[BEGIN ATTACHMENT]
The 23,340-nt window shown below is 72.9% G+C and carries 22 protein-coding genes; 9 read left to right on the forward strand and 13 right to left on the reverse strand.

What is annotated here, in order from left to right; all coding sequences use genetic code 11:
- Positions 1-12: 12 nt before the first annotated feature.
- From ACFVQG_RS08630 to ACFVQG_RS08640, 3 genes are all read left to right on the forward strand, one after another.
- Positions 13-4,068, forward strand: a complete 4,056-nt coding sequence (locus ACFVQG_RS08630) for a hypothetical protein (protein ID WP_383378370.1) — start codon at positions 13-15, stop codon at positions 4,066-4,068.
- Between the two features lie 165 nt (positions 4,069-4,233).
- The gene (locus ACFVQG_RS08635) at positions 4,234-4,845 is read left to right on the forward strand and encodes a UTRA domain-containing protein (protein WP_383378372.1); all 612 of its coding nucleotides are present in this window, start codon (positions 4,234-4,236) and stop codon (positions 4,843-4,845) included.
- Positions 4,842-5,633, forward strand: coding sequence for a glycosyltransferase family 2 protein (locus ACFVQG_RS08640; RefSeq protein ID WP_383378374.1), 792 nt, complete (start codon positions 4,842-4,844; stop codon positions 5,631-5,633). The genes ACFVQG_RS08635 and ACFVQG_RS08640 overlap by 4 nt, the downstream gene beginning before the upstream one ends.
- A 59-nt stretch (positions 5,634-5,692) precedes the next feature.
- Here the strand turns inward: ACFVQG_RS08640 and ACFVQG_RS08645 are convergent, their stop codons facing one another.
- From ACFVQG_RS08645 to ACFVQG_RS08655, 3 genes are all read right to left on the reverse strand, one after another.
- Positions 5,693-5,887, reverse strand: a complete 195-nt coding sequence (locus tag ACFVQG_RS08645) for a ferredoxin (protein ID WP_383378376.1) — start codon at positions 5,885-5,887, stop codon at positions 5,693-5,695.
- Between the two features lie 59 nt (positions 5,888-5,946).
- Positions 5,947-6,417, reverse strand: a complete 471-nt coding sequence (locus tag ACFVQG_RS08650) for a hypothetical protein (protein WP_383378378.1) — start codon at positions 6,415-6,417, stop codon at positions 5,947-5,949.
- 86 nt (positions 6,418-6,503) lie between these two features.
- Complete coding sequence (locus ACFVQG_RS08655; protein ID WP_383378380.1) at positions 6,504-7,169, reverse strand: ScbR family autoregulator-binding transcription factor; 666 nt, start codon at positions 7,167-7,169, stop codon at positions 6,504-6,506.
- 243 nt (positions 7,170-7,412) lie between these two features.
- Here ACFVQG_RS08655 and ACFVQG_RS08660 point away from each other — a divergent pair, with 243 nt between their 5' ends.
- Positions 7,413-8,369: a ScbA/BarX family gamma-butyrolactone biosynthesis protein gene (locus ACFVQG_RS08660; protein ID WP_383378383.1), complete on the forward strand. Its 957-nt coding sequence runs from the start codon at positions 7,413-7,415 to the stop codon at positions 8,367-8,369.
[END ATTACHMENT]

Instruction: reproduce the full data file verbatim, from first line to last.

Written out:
The 23,340-nt window shown below is 72.9% G+C and carries 22 protein-coding genes; 9 read left to right on the forward strand and 13 right to left on the reverse strand.

What is annotated here, in order from left to right; all coding sequences use genetic code 11:
- Positions 1-12: 12 nt before the first annotated feature.
- From ACFVQG_RS08630 to ACFVQG_RS08640, 3 genes are all read left to right on the forward strand, one after another.
- Positions 13-4,068, forward strand: a complete 4,056-nt coding sequence (locus ACFVQG_RS08630) for a hypothetical protein (protein ID WP_383378370.1) — start codon at positions 13-15, stop codon at positions 4,066-4,068.
- Between the two features lie 165 nt (positions 4,069-4,233).
- The gene (locus ACFVQG_RS08635) at positions 4,234-4,845 is read left to right on the forward strand and encodes a UTRA domain-containing protein (protein WP_383378372.1); all 612 of its coding nucleotides are present in this window, start codon (positions 4,234-4,236) and stop codon (positions 4,843-4,845) included.
- Positions 4,842-5,633, forward strand: coding sequence for a glycosyltransferase family 2 protein (locus ACFVQG_RS08640; RefSeq protein ID WP_383378374.1), 792 nt, complete (start codon positions 4,842-4,844; stop codon positions 5,631-5,633). The genes ACFVQG_RS08635 and ACFVQG_RS08640 overlap by 4 nt, the downstream gene beginning before the upstream one ends.
- A 59-nt stretch (positions 5,634-5,692) precedes the next feature.
- Here the strand turns inward: ACFVQG_RS08640 and ACFVQG_RS08645 are convergent, their stop codons facing one another.
- From ACFVQG_RS08645 to ACFVQG_RS08655, 3 genes are all read right to left on the reverse strand, one after another.
- Positions 5,693-5,887, reverse strand: a complete 195-nt coding sequence (locus tag ACFVQG_RS08645) for a ferredoxin (protein ID WP_383378376.1) — start codon at positions 5,885-5,887, stop codon at positions 5,693-5,695.
- Between the two features lie 59 nt (positions 5,888-5,946).
- Positions 5,947-6,417, reverse strand: a complete 471-nt coding sequence (locus tag ACFVQG_RS08650) for a hypothetical protein (protein WP_383378378.1) — start codon at positions 6,415-6,417, stop codon at positions 5,947-5,949.
- 86 nt (positions 6,418-6,503) lie between these two features.
- Complete coding sequence (locus ACFVQG_RS08655; protein ID WP_383378380.1) at positions 6,504-7,169, reverse strand: ScbR family autoregulator-binding transcription factor; 666 nt, start codon at positions 7,167-7,169, stop codon at positions 6,504-6,506.
- 243 nt (positions 7,170-7,412) lie between these two features.
- Here ACFVQG_RS08655 and ACFVQG_RS08660 point away from each other — a divergent pair, with 243 nt between their 5' ends.
- Positions 7,413-8,369: a ScbA/BarX family gamma-butyrolactone biosynthesis protein gene (locus ACFVQG_RS08660; protein ID WP_383378383.1), complete on the forward strand. Its 957-nt coding sequence runs from the start codon at positions 7,413-7,415 to the stop codon at positions 8,367-8,369.